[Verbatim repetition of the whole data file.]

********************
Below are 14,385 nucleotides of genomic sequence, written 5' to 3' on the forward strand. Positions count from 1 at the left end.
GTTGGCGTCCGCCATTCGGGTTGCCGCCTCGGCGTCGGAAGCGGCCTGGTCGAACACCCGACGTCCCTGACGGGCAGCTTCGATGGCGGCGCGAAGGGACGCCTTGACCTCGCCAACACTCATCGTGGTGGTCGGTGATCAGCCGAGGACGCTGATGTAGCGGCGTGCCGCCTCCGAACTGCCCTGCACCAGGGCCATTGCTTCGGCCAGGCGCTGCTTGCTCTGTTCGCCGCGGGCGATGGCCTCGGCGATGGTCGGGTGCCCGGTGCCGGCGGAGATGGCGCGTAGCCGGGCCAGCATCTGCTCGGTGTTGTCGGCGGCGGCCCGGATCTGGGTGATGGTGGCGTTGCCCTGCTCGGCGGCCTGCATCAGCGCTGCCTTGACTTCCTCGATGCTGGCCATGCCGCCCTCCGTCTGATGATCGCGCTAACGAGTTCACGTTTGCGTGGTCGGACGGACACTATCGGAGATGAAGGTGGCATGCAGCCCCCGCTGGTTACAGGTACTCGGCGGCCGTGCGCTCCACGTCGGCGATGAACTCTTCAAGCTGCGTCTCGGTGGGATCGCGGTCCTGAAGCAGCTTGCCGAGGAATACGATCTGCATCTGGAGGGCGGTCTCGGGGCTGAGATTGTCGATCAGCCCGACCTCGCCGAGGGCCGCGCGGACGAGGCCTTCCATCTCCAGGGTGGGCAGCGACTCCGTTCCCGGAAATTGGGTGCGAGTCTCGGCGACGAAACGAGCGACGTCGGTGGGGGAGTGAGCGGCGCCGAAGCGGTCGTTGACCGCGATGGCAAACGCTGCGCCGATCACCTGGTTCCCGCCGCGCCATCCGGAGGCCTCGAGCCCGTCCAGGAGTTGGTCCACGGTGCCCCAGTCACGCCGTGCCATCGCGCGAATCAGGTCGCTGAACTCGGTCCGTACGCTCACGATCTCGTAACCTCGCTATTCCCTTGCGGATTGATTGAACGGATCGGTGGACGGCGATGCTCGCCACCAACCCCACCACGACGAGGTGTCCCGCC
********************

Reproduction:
Below are 14,385 nucleotides of genomic sequence, written 5' to 3' on the forward strand. Positions count from 1 at the left end.
GTTGGCGTCCGCCATTCGGGTTGCCGCCTCGGCGTCGGAAGCGGCCTGGTCGAACACCCGACGTCCCTGACGGGCAGCTTCGATGGCGGCGCGAAGGGACGCCTTGACCTCGCCAACACTCATCGTGGTGGTCGGTGATCAGCCGAGGACGCTGATGTAGCGGCGTGCCGCCTCCGAACTGCCCTGCACCAGGGCCATTGCTTCGGCCAGGCGCTGCTTGCTCTGTTCGCCGCGGGCGATGGCCTCGGCGATGGTCGGGTGCCCGGTGCCGGCGGAGATGGCGCGTAGCCGGGCCAGCATCTGCTCGGTGTTGTCGGCGGCGGCCCGGATCTGGGTGATGGTGGCGTTGCCCTGCTCGGCGGCCTGCATCAGCGCTGCCTTGACTTCCTCGATGCTGGCCATGCCGCCCTCCGTCTGATGATCGCGCTAACGAGTTCACGTTTGCGTGGTCGGACGGACACTATCGGAGATGAAGGTGGCATGCAGCCCCCGCTGGTTACAGGTACTCGGCGGCCGTGCGCTCCACGTCGGCGATGAACTCTTCAAGCTGCGTCTCGGTGGGATCGCGGTCCTGAAGCAGCTTGCCGAGGAATACGATCTGCATCTGGAGGGCGGTCTCGGGGCTGAGATTGTCGATCAGCCCGACCTCGCCGAGGGCCGCGCGGACGAGGCCTTCCATCTCCAGGGTGGGCAGCGACTCCGTTCCCGGAAATTGGGTGCGAGTCTCGGCGACGAAACGAGCGACGTCGGTGGGGGAGTGAGCGGCGCCGAAGCGGTCGTTGACCGCGATGGCAAACGCTGCGCCGATCACCTGGTTCCCGCCGCGCCATCCGGAGGCCTCGAGCCCGTCCAGGAGTTGGTCCACGGTGCCCCAGTCACGCCGTGCCATCGCGCGAATCAGGTCGCTGAACTCGGTCCGTACGCTCACGATCTCGTAACCTCGCTATTCCCTTGCGGATTGATTGAACGGATCGGTGGACGGCGATGCTCGCCACCAACCCCACCACGACGAGGTGTCCCGCC